How small is sRGB? sRGB and ProPhotoRGB inside CieLAB
Just how small is sRGB compared to ProPhotoRGB? Figure 2 tells the tale:
The flower color gamut in CieLAB before and after converting from ProPhotoRGB to sRGB
As you can see from Figure 2, sRGB is much, much smaller than ProPhotoRGB. In fact, it's far too small to hold the reddest reds in the original ProPhotoRGB flower image. So when you convert the image from ProPhotoRGB to sRGB, the colors in the original ProPhotorRGB flower image that are too bright or saturated to fit inside the sRGB color space are simply clipped to the boundaries of the sRGB color space. Figure 3 shows you what color gamut clipping looks like inside the CieLAB reference color space:
Looking at Figure 3, you can see that after the conversion from ProPhotoRGB to sRGB, a lot of the flower's brighter, more saturated reds were clipped to the boundaries of the sRGB color space. The next section explains where clipping is located when you examine an image in your digital darkroom.
Clipped colors means lost channel detail
Detail in an RGB image is actually channel detail, that is, detail is carried in an RGB image's red, green, and/or blue channels. When colors in an RGB image are clipped upon converting from a larger to a smaller color space, the image looses detail in one or more channels, which means portions of one or more channels have been clipped to either solid white or solid black.
Figure 4 shows that in the ProPhotoRGB color space (left column), all three channels of the red flower image are fully detailed. After converting to sRGB (right column), the red channel was clipped to solid white in the petal highlights (the areas outlined in black) and the green channel was clipped to solid black over all portions of the red petals.
By comparing Figure 4 with Figure 1, you can see that the visible loss of details in the image after the conversion to sRGB is confined to areas where the red channel was clipped to white. Places where the green channel was clipped to black but the red channel retained detail (wasn't clipped to white) don't show any visible loss of detail.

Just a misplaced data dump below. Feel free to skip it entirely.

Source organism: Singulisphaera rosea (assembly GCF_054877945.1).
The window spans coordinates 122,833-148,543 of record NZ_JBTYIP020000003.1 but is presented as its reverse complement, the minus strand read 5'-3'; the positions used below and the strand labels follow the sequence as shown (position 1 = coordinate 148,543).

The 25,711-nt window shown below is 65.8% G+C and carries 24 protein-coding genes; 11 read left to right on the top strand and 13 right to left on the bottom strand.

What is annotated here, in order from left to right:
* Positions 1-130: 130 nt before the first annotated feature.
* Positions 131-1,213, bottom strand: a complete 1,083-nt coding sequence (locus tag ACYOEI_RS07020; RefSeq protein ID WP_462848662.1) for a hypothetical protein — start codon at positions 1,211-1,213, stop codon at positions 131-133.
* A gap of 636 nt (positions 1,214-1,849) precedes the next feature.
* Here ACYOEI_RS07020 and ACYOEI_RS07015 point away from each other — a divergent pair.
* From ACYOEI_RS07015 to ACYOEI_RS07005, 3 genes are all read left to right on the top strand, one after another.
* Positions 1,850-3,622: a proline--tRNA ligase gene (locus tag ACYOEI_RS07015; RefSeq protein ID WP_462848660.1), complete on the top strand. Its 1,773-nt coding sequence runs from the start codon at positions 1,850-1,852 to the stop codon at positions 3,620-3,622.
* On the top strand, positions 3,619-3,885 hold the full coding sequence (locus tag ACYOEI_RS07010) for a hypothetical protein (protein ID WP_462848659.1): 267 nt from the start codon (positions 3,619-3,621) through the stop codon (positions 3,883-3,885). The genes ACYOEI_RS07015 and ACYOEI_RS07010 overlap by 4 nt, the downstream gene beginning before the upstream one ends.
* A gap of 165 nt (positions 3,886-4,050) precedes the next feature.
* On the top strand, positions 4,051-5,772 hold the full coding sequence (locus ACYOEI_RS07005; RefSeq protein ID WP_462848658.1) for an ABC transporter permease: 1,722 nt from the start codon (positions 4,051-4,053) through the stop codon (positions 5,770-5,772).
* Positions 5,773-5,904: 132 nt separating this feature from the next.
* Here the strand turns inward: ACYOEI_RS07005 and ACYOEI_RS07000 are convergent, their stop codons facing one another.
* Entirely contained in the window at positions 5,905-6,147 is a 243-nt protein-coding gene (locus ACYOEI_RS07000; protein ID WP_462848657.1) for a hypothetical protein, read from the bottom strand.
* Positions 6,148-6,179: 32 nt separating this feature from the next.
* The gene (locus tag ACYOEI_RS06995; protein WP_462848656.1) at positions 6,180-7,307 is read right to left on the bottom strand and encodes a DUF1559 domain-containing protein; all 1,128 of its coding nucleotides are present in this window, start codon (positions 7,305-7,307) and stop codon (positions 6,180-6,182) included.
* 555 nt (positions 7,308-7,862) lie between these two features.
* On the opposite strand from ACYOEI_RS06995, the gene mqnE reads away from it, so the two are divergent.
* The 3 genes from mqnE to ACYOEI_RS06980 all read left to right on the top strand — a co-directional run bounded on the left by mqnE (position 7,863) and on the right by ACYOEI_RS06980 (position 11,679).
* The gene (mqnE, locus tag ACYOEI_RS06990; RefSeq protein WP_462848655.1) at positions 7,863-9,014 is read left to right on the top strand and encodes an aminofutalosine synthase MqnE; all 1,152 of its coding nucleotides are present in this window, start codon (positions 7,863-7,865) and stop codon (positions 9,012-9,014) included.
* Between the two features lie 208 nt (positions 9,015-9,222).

Red is the dominant color for the flower petals and green is the dominant color for the background foliage. On the one hand, as the red flower example suggests, a large area of clipped color in the dominant channel of a given color (eg the red channel of the red flower petals) usually results in a visible and obvious loss of detail in the image itself. On the other hand, large areas of clipped color in a non-dominant channel (eg the flower petals' green channel) can sometimes be completely lost without any visible loss of detail in the actual image.
What you can't really see from Figure 4 is that the blue channel suffered almost no clipping after the conversion to sRGB. It got brighter in some places (in the magenta portions of the petals — red and blue make magenta) and darker in other places (in the deep red portions of the petals and in the areas of green foliage). But almost none of the blue channel clipped to solid black or white. What this means to you, in your digital darkroom, is that if someone handed you the clipped red flower and said "put detail back into the red flower", you could pull the detail from the blue channel and blend it into the red channel. But that is a topic for another article.
Conclusion and other examples of clipped colors
Well, that's it for an example showing you what color clipping looks like, and I hope you enjoyed this pictorial tour of color gamut clipping during relative colorimetric ICC profile conversions (giving those technical terms introduced at the beginning of the article a little exercise). For additional examples of clipped colors during ICC profile conversions, see Photographic colors that exceed the very small sRGB color gamut, which shows which colors from an interpolated digital camera raw files are likely to be clipped upon conversion to sRGB.